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George Tawlon Manneh Oppong Ousman Weah
Date of birth:
1 October 1966
Place of birth:
1.84 m (6 ft 1⁄2 in)
Young Survivors Clareton
Mighty Barrolle: 1985-1986
• 10x Apps / 7x goals
Invincible Eleven: 1986-1987
• 23x apps / 24x goals
Africa Sports: 1987
• 2x apps / 1x goals
Tonnerre Yaoundé: 1987-1988
• 18x apps / 14x goals
AS Monaco: 1988-1992
• 103x apps / 47x goals
Paris Saint-Germain: 1992-1995
• 96x apps / 32x goals
AC Milan: 1995-2000
• 114x apps / 46x goals
Chelsea (loan): 2000
• 11 apps / 3x goals
Manchester City: 2000
• 7x apps / 1x goal
Olympique Marseille: 2000-2001
• 19x apps / 5x goals
• 8x apps / 13x goals
• 411x apps / 193x goals
• 60x apps / 22x goals
George Weah spent fourteen years of his professional football career playing for clubs in France, Italy, and England. Arsène Wenger brought him to Europe when he signed for AS Monaco in 1988. Weah moved to Paris Saint Germain in 1992 where he won Ligue 1 in 1994 and became the top scorer of the UEFA Champions League 1994-95. He signed for AC Milan in 1995 where he spent four very successful seasons, scored some spectacular goals (the most notable being running the length of the field against Verona), and won Serie A twice. He then moved to England and had spells at Chelsea and Manchester City.
In 1988 he was signed by Wenger, the manager of Monaco, whom Weah credits as an important influence on his career. At Monaco, Weah was a member of the team that won the French Cup in 1991. In the 1990s Weah subsequently played for Paris Saint Germain (1992–95), with whom he won the French league in 1994 and became the top scorer of the UEFA Champions League 1994-95; and AC Milan (1995-1999), with whom he won the Italian league in 1996 and 1999.
In 1995 he was named FIFA World Player of the Year and European Footballer of the Year. Weah also became famous at Milan for scoring a wonder goal against Verona at the San Siro. After leaving Milan in January 2000 Weah moved to Chelsea, Manchester City and Olympique Marseille in quick succession, before leaving Marseille in May 2001 for Al Jazira FC, in the United Arab Emirates, where he remained until his retirement as a player in 2003.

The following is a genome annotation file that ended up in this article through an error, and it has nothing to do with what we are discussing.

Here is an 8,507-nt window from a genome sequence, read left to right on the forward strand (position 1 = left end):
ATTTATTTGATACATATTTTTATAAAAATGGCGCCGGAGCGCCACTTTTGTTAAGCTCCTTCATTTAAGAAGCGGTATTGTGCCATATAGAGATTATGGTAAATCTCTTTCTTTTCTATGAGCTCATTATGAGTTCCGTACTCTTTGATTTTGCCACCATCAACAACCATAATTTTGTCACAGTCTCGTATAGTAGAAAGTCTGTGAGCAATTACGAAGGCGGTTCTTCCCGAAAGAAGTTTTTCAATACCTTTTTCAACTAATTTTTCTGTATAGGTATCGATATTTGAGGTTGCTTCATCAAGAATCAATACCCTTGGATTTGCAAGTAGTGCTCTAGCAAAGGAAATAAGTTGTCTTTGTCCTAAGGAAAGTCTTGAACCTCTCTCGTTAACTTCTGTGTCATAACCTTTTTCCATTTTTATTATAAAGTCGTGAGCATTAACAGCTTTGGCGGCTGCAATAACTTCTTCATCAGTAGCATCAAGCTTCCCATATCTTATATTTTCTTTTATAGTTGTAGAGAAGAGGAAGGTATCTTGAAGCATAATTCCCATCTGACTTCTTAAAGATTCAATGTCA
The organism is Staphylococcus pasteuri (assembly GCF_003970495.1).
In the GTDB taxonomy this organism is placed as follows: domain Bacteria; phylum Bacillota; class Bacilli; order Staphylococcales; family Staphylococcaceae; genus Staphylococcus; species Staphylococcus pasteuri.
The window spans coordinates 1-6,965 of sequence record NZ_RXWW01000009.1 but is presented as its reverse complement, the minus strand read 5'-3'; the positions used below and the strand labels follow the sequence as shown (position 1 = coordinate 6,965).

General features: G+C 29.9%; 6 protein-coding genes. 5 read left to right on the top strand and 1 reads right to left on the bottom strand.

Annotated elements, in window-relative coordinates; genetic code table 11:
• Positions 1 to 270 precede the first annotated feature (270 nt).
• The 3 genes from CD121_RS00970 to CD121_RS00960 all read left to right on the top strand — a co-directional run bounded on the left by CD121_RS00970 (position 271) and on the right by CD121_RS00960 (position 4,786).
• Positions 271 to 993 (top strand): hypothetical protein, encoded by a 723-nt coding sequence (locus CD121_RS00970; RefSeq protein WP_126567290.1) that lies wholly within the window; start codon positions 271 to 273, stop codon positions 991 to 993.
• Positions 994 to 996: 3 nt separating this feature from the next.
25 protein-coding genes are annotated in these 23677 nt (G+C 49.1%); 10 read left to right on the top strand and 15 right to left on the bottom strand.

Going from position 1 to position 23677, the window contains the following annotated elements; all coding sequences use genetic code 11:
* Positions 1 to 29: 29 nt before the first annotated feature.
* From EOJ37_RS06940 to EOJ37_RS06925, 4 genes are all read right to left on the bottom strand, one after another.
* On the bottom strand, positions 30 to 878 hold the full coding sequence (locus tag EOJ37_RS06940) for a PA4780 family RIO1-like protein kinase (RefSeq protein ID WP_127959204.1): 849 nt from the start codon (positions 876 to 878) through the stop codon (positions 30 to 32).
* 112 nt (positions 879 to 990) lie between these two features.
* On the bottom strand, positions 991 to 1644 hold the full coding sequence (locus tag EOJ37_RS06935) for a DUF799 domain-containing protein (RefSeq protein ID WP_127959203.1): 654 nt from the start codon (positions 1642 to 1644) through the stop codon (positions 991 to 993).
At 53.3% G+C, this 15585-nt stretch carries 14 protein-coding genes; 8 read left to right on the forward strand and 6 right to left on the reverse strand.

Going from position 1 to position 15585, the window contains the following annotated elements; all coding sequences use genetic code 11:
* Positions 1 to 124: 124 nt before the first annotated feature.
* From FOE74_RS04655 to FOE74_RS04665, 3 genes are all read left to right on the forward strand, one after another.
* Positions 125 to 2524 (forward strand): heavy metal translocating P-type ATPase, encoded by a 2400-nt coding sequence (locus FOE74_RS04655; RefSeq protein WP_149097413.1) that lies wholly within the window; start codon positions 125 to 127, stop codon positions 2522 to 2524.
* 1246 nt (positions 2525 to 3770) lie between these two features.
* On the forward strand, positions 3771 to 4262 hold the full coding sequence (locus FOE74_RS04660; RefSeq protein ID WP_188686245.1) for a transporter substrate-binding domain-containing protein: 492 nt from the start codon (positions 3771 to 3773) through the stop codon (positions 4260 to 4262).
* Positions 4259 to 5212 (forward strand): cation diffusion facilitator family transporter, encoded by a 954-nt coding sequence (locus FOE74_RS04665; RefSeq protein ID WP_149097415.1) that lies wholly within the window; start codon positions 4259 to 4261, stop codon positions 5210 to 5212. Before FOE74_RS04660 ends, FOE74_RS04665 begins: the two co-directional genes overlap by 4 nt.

As successful as he was at club level, Weah was not able to bring over that success to the Liberian national team. He has done everything with the squad from playing to coaching to financing it, but failed to qualify for a single World Cup, falling just a point short in qualifying for the 2002 tournament.
Weah has been heavily involved in politics in his homeland Liberia. He ran unsuccessfully for president in the 2005 election, losing to Ellen Johnson Sirleaf in the second round of voting. In the 2011 election he ran for vice.
FIFA World Player of the Year 1995
Weah was named FIFA World Player of the Year in 1995, becoming the only African player to win the award. He was the fifth recipient of the award.
African Player of the Year 1989, 1994 and 1995
Weah won the African Footballer of the Year in 1989 when he was with AS Monaco, 1994 when he was at Paris Saint Germain, and 1995 with AC Milan. That year he won almost every award a footballer could win. When he won the award in 1989, it was his first major award and he took it back home for the entire country to celebrate, similar to what he did when he won the world best title and the Onze Mondial title.